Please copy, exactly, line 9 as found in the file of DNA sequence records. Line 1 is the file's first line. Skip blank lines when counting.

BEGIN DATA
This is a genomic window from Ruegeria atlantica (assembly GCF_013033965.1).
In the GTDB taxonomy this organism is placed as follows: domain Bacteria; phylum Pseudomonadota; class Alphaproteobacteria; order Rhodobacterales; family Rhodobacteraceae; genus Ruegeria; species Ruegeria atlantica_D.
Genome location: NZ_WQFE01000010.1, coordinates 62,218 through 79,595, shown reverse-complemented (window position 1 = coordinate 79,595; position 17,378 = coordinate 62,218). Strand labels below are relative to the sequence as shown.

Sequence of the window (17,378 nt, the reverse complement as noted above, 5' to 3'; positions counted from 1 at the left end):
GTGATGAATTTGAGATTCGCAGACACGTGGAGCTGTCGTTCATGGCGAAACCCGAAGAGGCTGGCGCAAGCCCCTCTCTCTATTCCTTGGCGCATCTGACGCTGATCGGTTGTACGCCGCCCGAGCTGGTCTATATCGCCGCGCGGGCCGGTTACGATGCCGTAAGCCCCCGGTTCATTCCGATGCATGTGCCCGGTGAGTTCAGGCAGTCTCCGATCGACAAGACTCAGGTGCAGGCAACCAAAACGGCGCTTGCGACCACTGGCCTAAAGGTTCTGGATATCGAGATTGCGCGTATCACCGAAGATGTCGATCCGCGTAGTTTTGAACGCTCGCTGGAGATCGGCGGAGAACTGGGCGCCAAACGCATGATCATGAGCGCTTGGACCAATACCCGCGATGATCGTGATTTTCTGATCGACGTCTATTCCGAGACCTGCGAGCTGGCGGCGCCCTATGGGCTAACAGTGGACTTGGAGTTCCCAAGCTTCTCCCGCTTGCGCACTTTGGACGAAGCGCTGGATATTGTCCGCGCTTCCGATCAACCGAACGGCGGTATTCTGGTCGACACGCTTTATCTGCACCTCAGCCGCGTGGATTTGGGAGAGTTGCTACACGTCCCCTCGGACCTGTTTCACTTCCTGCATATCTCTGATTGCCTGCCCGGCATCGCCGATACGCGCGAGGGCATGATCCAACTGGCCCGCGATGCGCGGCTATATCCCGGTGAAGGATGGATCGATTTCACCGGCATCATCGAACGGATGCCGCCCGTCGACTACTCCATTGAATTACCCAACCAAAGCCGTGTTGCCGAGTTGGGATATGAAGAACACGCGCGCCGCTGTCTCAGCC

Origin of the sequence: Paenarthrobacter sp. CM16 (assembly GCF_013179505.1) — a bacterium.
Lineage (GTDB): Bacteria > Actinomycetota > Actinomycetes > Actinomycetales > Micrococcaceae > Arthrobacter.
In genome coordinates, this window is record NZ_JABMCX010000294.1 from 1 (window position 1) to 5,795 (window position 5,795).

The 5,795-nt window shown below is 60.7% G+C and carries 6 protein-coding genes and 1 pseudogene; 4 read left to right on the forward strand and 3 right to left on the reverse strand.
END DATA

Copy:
The 5,795-nt window shown below is 60.7% G+C and carries 6 protein-coding genes and 1 pseudogene; 4 read left to right on the forward strand and 3 right to left on the reverse strand.